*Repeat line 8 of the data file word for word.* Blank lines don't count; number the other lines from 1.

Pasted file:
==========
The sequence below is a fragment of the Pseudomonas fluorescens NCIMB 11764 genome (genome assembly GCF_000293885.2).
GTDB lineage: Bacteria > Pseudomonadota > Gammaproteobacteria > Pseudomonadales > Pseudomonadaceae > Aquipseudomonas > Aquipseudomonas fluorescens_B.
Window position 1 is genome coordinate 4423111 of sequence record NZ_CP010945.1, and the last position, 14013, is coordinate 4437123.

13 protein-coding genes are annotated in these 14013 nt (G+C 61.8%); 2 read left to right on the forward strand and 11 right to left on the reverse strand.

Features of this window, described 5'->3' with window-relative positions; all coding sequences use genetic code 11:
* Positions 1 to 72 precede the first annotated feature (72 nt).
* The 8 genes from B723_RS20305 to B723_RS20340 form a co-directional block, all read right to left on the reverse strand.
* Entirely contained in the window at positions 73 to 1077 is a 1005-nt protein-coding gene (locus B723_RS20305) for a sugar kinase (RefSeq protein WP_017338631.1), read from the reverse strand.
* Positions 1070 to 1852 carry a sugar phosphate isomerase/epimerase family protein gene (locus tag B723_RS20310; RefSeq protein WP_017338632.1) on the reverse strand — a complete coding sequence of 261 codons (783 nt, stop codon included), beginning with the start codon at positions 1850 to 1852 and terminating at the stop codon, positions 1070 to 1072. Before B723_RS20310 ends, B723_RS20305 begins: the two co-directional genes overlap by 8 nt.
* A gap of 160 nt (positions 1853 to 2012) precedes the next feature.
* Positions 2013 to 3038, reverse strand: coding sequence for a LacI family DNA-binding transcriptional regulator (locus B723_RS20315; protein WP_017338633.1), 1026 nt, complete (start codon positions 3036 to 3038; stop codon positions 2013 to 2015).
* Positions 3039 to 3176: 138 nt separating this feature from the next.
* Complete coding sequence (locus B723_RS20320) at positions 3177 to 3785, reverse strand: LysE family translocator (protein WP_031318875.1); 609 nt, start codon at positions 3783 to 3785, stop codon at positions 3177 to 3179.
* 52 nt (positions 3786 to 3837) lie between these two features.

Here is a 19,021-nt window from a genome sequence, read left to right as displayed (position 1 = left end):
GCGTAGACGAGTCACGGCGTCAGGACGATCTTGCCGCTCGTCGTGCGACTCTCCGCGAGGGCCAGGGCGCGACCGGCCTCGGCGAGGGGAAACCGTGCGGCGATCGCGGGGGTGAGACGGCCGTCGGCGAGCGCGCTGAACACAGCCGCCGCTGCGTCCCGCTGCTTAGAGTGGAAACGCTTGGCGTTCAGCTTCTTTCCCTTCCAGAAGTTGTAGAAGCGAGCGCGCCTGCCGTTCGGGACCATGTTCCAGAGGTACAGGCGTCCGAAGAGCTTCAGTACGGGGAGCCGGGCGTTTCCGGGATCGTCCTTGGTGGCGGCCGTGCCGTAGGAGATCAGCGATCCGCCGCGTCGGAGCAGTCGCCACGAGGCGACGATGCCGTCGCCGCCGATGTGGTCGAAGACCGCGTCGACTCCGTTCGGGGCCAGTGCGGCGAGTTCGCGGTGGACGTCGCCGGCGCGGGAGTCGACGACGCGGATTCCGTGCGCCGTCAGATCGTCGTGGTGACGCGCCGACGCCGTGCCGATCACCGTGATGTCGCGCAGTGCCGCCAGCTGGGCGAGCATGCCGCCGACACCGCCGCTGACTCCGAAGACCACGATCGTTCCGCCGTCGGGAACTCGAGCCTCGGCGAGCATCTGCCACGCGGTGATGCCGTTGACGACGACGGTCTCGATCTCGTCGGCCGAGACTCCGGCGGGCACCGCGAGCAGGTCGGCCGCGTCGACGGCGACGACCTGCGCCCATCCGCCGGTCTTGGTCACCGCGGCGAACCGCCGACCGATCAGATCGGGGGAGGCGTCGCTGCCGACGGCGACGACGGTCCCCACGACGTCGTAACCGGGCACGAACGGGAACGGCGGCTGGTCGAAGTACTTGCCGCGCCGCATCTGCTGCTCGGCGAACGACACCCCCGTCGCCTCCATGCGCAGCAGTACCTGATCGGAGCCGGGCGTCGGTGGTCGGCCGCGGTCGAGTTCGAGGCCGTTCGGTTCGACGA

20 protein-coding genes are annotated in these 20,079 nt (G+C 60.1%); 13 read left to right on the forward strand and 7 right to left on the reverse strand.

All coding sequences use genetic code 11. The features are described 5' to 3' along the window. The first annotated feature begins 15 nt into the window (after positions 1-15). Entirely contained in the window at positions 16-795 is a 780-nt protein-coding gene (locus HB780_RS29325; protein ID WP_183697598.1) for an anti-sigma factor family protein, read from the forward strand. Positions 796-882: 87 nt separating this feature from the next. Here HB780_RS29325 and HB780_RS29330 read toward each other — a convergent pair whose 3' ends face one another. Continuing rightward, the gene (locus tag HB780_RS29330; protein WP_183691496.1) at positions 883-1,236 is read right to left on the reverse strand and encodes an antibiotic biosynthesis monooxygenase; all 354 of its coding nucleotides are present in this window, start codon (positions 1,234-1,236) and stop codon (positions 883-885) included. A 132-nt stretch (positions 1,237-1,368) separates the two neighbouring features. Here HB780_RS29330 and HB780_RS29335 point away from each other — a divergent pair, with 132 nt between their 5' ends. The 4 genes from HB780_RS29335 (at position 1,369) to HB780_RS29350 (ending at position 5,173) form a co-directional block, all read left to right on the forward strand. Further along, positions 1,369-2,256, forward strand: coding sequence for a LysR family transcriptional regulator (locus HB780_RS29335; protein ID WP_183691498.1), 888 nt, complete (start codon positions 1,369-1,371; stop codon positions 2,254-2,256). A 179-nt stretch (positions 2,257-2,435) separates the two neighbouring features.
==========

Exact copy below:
* Entirely contained in the window at positions 73 to 1077 is a 1005-nt protein-coding gene (locus B723_RS20305) for a sugar kinase (RefSeq protein WP_017338631.1), read from the reverse strand.